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Right of First Refusal - What it means and why you should avoid it

The Right Of First Refusal (ROFR) is an interesting contract clause that gives one party the chance to enter into a business arrangement with another before any other person or company can. If they decline, their competitors will be able to take over those deals instead; however, it may limit what potential buyers could offer as compensation if interested parties compete for the said property. Here’s what the internet says about this.

Why Should You Avoid It?

The right of first refusal is an unhelpful restriction for property owners since it limits their ability to negotiate with multiple buyers, who in turn could drive up prices due to a bidding war. The Landlord knows that the current tenant always gets preference when there’s more than one potential candidate available at any given time; this could lead to financial losses for the Landlord. In other words, the more people that have an opportunity to buy, the higher your price will be. Giving someone the first option could unintentionally lower it for you.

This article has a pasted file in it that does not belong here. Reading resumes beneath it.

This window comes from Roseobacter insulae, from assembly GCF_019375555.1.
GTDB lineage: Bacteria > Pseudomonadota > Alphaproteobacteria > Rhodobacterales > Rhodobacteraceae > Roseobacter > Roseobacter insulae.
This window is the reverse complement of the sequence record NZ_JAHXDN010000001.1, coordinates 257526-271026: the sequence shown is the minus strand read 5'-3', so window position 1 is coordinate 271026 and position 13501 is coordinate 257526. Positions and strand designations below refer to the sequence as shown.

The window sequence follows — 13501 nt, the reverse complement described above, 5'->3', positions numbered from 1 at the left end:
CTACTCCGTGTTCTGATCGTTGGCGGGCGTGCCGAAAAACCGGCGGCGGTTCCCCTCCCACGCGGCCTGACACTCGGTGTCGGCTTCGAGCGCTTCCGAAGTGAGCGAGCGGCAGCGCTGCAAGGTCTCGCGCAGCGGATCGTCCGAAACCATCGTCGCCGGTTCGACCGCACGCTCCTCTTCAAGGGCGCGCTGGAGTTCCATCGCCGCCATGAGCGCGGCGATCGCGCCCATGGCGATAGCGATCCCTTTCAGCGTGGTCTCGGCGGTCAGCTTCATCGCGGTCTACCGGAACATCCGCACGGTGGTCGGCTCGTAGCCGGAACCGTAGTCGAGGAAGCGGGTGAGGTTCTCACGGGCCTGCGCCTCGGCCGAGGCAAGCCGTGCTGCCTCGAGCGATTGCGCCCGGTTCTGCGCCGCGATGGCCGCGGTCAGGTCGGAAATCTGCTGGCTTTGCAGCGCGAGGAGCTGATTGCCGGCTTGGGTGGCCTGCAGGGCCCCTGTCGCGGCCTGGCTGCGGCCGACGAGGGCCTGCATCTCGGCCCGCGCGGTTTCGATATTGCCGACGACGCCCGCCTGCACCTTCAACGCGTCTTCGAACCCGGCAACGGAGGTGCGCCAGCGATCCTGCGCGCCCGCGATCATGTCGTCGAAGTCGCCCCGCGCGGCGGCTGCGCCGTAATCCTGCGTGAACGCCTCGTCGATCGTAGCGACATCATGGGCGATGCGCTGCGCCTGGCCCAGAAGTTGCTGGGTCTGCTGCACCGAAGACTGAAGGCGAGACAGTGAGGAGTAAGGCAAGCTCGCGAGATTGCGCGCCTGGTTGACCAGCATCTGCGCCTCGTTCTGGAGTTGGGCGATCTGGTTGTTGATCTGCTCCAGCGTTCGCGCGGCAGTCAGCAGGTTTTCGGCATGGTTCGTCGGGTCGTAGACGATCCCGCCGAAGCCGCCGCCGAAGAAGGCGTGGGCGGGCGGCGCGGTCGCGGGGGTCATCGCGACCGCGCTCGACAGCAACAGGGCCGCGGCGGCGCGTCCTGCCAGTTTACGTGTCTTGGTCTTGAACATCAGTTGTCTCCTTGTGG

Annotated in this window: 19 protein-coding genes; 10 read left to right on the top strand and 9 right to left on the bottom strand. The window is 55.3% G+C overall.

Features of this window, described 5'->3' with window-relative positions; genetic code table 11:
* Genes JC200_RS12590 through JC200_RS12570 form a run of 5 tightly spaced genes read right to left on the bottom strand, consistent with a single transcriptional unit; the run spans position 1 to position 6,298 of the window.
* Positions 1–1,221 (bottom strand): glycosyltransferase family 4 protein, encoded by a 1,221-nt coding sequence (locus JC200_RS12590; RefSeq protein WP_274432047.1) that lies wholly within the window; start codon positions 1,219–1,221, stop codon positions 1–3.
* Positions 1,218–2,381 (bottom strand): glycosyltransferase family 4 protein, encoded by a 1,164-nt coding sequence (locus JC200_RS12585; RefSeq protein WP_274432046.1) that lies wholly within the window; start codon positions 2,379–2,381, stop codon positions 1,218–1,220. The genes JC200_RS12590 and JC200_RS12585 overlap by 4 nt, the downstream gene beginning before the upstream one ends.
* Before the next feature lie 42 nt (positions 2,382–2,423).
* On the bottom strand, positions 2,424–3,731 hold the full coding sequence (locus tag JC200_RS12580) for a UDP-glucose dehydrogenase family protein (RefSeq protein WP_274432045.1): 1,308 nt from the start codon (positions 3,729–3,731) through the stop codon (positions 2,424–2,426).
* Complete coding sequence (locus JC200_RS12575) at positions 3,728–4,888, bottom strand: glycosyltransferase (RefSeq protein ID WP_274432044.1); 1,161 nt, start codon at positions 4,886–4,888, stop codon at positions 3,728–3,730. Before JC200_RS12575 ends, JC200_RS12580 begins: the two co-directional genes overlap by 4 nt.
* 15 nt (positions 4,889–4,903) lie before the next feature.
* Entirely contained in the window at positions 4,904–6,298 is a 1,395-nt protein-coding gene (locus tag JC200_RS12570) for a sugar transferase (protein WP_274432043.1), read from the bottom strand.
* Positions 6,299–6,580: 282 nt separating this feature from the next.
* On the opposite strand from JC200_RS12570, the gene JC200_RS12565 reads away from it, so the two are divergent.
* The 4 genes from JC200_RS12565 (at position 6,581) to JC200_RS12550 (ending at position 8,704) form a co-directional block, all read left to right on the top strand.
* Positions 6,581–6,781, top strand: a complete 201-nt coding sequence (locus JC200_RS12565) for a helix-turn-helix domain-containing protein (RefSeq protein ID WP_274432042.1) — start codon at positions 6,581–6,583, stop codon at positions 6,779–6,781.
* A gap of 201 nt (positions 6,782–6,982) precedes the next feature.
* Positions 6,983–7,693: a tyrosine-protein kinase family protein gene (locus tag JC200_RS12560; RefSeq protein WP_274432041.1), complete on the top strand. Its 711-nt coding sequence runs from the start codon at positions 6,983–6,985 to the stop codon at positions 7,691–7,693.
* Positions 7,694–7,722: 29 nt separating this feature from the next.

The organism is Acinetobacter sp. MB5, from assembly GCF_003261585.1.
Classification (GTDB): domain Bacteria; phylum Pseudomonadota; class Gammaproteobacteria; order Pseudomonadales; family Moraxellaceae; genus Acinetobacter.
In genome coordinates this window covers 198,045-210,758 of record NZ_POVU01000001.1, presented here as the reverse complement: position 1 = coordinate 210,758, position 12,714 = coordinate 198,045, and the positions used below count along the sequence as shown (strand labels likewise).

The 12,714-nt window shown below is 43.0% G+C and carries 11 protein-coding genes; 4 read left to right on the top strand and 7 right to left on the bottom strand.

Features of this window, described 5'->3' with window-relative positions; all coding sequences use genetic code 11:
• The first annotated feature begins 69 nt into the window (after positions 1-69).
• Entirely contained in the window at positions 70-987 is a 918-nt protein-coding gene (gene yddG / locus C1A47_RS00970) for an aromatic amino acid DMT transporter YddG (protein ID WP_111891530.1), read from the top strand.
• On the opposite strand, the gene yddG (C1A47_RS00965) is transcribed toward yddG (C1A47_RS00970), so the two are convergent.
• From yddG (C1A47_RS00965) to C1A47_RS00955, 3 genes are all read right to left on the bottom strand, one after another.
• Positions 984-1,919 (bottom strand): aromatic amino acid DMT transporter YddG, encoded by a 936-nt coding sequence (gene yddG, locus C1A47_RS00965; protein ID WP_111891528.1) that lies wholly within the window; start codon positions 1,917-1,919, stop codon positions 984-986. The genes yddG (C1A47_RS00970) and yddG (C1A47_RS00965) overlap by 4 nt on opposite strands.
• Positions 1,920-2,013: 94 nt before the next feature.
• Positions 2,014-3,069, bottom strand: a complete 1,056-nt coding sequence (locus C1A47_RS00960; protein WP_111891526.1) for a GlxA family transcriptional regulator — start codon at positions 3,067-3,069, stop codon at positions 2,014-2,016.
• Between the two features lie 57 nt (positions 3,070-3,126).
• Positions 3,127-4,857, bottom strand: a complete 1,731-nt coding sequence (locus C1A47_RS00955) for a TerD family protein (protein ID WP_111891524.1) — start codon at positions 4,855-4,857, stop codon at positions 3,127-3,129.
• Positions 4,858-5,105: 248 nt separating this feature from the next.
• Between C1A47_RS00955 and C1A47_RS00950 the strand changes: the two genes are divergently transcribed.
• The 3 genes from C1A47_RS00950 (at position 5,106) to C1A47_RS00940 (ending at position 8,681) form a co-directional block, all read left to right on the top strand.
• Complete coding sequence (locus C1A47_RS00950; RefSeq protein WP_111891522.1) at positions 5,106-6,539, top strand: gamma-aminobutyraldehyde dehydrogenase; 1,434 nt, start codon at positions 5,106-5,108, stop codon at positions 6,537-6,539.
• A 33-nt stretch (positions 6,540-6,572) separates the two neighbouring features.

Why Buyers Should Avoid It

 

There are some drawbacks for buyers as well: Limited decision window. The typical ROFR agreement has a time limit, so when the seller decides to put their property up for sale, and it’s something you want, there isn’t much time before you to decide and you don’t know when another opportunity will come along.

A Fixed Contract Price Could Hurt

If there is a specific price point laid out in the contract and market prices go above what was originally agreed upon, then not only are your margins being pushed back by inflation but there could be even more money left on the table than expected. This could be a huge disadvantage for sellers.

 

It Could Cause Lending Issues

With a right of first refusal, you can’t get loans for your property if it has been pledged as collateral. The existence of this clause will also make lenders and major mortgage investors uncomfortable because they don’t want any risk associated with their investment – especially when there’s no guarantee that whoever buys the property would actually pay off what was originally loaned.

 

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